allows police departments to seize property from people who have not been
accused or convicted of a crime.
Ensure the criminal justice system is not the “best justice
money can buy” by vastly increasing funding for public defenders and creating a
federal formula to ensure populations have a minimum number of public defenders
to meet their needs, and working with states to set a minimum starting salary
for public defenders.
Mass Incarceration and Excessive Sentencing and Inhumane Incarceration and
Transform the Way We Police Communities
Reversing mass incarceration and setting a
goal of cutting the incarcerated population in half.
Transforming the way we police our
communities, creating an unarmed civilian corp of first responders to handle
mental health emergencies, homelessness, and other low-level issues that should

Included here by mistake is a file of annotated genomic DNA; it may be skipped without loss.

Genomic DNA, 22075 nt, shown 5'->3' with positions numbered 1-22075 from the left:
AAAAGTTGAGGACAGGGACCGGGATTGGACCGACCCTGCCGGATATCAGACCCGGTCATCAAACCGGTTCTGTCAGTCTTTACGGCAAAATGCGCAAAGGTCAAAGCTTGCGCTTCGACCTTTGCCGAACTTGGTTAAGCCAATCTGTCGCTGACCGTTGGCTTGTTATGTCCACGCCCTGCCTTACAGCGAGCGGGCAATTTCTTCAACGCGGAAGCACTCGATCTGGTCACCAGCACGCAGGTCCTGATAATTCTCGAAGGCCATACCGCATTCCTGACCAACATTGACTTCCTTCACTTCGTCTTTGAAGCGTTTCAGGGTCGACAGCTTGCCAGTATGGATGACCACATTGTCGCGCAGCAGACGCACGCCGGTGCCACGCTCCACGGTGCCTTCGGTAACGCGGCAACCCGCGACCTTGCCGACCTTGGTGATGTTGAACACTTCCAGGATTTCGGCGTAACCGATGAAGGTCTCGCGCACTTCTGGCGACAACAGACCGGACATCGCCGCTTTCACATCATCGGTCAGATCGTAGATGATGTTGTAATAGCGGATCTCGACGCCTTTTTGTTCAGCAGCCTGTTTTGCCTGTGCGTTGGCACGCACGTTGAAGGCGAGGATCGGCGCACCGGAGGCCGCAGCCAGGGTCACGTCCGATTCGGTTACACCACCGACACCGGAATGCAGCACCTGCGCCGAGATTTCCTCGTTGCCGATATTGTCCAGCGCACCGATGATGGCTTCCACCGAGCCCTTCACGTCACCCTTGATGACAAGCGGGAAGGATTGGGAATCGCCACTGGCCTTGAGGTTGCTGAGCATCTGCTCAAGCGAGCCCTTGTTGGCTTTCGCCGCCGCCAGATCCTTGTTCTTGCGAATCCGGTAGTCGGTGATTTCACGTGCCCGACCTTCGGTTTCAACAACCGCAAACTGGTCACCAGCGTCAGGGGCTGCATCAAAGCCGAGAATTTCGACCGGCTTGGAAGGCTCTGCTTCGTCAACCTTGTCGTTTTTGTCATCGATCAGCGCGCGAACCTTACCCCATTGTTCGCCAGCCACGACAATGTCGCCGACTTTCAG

not require contact with the police and criminal justice system.
Creating national standards for use of police
force that emphasize de-escalation rather than violence, and holding police
misconduct to strict federal standards, including limiting qualified immunity
for police officers, creating a federal deadly use of force database, and a
registry of disreputable officers.
Ending the War on Drugs, including legalizing
marijuana and expunging past convictions for marijuana-related offenses and finally
ending the sentencing disparities for crack cocaine and powder cocaine
Abolishing the death penalty and solitary
Enacting a Prisoner Bill of Rights for
incarcerated individuals, including living wages, access to families, access to
educational and vocational training, and the right to vote.
Criminalization of Communities, End Cycles of Violence and Provide Support to
Survivors of Crime
Reversing the criminalization of disability, addiction, and homelessness.
Treat children in the criminal justice system
as children. This means raising the age to charge children in adult court to
18, ending long mandatory minimum sentences and life without parole sentences